New York In The Snow
by Vivienne Gucwa–
I wish I could say that there was one photo that started it all. It would be the one photo that somehow ignited my passion for snow photography in New York City. The one that people could look at to understand why I might walk up to eight miles through snowstorms at night. But there isn’t. That’s because my passion for New York in the snow began at a very early age.
I grew up in a financially challenged household in a tumultuous set of circumstances in Queens, New York City. I spent an inordinate amount of my childhood daydreaming and wishing myself into the other lives I either read about in literature or saw in the vast number of movies I watched.
A few memories from that time period stand out as brilliant beacons of light in an otherwise stark and bleak memoryscape. One such memory was getting pulled on a neighbor’s sled through the streets of Flushing late at night during a blizzard. I remember looking up at the streetlights through the large fluffy flakes as they cast the most beautiful warm glow over the empty streets. We may not have had a lot in the way of material possessions but in that moment it felt like the city was ours. And there was a gorgeous silence that rooted itself deep inside of me until all of life seemed muffled, silenced into an eerie submission, and all that was left was the purest feeling of peace.
That particular silence resonated so loud that it became the moment I would replay over and over again at night as I drifted off to sleep. It wasn’t until I discovered photography accidentally in 2010 and decided to trek through Central Park in a blizzard with camera in hand that I even thought I could attempt to convey how that childhood memory had made such an indelible impression on my soul.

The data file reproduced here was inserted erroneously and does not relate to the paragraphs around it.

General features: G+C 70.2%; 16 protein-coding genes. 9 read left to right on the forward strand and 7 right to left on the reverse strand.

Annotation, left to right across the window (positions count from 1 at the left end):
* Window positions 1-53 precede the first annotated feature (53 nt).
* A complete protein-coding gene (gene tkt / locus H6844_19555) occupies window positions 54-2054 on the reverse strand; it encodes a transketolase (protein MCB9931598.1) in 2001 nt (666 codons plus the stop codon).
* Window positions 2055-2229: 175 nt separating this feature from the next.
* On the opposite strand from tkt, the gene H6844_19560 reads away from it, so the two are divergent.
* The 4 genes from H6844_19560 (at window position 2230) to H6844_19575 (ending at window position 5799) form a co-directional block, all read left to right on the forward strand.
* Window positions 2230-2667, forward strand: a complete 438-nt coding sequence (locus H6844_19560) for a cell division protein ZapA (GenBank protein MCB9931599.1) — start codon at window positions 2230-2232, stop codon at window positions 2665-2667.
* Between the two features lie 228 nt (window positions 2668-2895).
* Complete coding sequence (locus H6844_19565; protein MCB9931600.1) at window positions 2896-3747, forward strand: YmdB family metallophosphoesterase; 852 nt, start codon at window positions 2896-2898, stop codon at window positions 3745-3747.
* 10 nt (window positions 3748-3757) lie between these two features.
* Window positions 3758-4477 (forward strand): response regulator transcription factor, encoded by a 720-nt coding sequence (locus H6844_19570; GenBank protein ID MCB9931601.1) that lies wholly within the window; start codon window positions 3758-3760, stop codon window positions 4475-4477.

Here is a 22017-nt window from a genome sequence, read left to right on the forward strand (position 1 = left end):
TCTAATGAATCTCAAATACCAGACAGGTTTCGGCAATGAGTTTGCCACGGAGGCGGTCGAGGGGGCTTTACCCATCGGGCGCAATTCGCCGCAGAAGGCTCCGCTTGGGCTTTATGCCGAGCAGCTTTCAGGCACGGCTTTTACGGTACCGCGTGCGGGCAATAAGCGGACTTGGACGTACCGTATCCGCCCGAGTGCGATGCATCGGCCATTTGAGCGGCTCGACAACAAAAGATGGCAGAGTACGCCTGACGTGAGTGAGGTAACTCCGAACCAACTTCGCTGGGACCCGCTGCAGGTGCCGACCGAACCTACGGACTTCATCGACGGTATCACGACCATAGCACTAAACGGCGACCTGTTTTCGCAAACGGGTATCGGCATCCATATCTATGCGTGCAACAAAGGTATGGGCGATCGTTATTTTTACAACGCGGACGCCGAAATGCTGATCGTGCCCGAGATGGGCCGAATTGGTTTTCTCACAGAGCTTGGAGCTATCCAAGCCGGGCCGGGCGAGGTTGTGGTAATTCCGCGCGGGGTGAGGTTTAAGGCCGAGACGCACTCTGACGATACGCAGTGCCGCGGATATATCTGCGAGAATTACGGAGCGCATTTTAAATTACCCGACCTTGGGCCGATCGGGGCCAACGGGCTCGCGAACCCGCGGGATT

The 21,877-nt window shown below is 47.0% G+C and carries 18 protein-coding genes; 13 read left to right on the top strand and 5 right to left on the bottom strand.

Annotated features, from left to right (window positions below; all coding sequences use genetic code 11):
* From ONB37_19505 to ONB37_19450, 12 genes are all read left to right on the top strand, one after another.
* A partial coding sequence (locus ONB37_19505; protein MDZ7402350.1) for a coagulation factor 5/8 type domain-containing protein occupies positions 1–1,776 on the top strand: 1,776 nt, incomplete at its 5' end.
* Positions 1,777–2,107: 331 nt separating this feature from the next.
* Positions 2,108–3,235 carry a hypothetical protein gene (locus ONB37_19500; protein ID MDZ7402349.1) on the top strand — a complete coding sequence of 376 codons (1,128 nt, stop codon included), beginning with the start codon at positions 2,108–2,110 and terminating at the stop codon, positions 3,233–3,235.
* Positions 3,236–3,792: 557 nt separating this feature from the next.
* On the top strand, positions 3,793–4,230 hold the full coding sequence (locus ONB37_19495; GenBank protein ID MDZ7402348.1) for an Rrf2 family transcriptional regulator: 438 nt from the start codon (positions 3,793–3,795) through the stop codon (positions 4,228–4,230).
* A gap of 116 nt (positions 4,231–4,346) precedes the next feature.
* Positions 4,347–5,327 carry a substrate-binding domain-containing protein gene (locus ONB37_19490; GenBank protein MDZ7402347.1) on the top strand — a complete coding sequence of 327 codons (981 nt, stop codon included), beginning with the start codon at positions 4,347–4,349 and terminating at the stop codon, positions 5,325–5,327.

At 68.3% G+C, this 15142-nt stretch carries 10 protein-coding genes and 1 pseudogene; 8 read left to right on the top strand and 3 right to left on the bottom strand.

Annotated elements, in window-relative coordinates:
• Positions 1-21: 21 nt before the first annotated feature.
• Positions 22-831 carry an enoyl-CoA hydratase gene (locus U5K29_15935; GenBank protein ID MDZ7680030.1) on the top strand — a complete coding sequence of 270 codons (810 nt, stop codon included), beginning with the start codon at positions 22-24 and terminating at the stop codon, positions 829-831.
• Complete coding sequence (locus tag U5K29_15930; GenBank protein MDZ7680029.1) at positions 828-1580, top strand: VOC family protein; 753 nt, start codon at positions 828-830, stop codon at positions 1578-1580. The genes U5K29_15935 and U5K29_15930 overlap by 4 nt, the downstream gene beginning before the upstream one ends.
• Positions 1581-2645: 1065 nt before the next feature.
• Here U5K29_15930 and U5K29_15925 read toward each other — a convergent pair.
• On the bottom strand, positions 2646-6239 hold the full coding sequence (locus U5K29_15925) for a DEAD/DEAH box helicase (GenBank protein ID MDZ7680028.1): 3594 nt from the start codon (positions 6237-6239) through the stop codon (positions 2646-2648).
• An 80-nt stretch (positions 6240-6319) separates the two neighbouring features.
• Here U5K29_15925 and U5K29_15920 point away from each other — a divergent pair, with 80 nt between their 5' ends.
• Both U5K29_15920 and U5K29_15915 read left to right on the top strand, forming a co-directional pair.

My photography has been an exploration of both isolation and nostalgia, and I have found that my snow photography in New York City has often unconsciously tackled both themes, sometimes at the same time. In a city of millions, isolation is something I have grappled with personally, especially since it seems to go hand in hand with anxiety. Loneliness is one of the most visceral states of being when surrounded by millions of people, and that sense of isolation becomes super apparent on nights when the snow blankets the streets and only a few people walk the streets.
At the same time, snow is also the embodiment of different forms of nostalgia. It’s the nostalgia for what once was, but also the nostalgia for what could be. It’s the warm cocoon that transports us into an ethereal in-between realm where cities can suddenly become silent and empty. It’s longing and fairytales wrapped up in a beautiful fleeting package. It’s the embodiment of metaphorical ephemerality.
When I return back to my apartment after walking seven or eight miles through the snow, it’s as if I have walked through dreams all night, sleepwalking through an almost empty city. And it’s one of the most incredible feelings I have ever experienced.